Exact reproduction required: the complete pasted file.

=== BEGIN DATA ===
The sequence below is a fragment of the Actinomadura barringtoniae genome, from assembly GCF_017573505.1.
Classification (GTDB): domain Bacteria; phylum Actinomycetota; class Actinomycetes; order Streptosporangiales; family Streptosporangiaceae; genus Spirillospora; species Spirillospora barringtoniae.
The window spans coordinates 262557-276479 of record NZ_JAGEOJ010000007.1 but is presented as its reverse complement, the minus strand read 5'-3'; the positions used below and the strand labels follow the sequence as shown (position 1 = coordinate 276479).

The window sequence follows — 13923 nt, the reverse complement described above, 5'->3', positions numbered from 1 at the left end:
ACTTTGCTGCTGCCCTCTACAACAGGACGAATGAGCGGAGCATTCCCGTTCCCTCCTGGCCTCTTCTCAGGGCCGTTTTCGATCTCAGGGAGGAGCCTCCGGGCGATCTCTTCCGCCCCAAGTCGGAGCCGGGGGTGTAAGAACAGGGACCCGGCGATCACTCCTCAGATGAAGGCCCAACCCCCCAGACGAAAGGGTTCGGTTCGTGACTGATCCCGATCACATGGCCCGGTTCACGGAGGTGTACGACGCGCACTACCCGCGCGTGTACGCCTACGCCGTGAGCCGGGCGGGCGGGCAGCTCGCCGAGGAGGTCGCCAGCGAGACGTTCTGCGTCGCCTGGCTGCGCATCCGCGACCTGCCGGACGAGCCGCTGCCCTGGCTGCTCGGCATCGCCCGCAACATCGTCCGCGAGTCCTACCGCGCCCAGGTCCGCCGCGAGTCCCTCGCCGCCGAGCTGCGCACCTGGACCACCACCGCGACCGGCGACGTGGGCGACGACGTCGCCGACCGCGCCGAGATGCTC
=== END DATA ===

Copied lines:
The sequence below is a fragment of the Actinomadura barringtoniae genome, from assembly GCF_017573505.1.
Classification (GTDB): domain Bacteria; phylum Actinomycetota; class Actinomycetes; order Streptosporangiales; family Streptosporangiaceae; genus Spirillospora; species Spirillospora barringtoniae.
The window spans coordinates 262557-276479 of record NZ_JAGEOJ010000007.1 but is presented as its reverse complement, the minus strand read 5'-3'; the positions used below and the strand labels follow the sequence as shown (position 1 = coordinate 276479).

The window sequence follows — 13923 nt, the reverse complement described above, 5'->3', positions numbered from 1 at the left end:
ACTTTGCTGCTGCCCTCTACAACAGGACGAATGAGCGGAGCATTCCCGTTCCCTCCTGGCCTCTTCTCAGGGCCGTTTTCGATCTCAGGGAGGAGCCTCCGGGCGATCTCTTCCGCCCCAAGTCGGAGCCGGGGGTGTAAGAACAGGGACCCGGCGATCACTCCTCAGATGAAGGCCCAACCCCCCAGACGAAAGGGTTCGGTTCGTGACTGATCCCGATCACATGGCCCGGTTCACGGAGGTGTACGACGCGCACTACCCGCGCGTGTACGCCTACGCCGTGAGCCGGGCGGGCGGGCAGCTCGCCGAGGAGGTCGCCAGCGAGACGTTCTGCGTCGCCTGGCTGCGCATCCGCGACCTGCCGGACGAGCCGCTGCCCTGGCTGCTCGGCATCGCCCGCAACATCGTCCGCGAGTCCTACCGCGCCCAGGTCCGCCGCGAGTCCCTCGCCGCCGAGCTGCGCACCTGGACCACCACCGCGACCGGCGACGTGGGCGACGACGTCGCCGACCGCGCCGAGATGCTC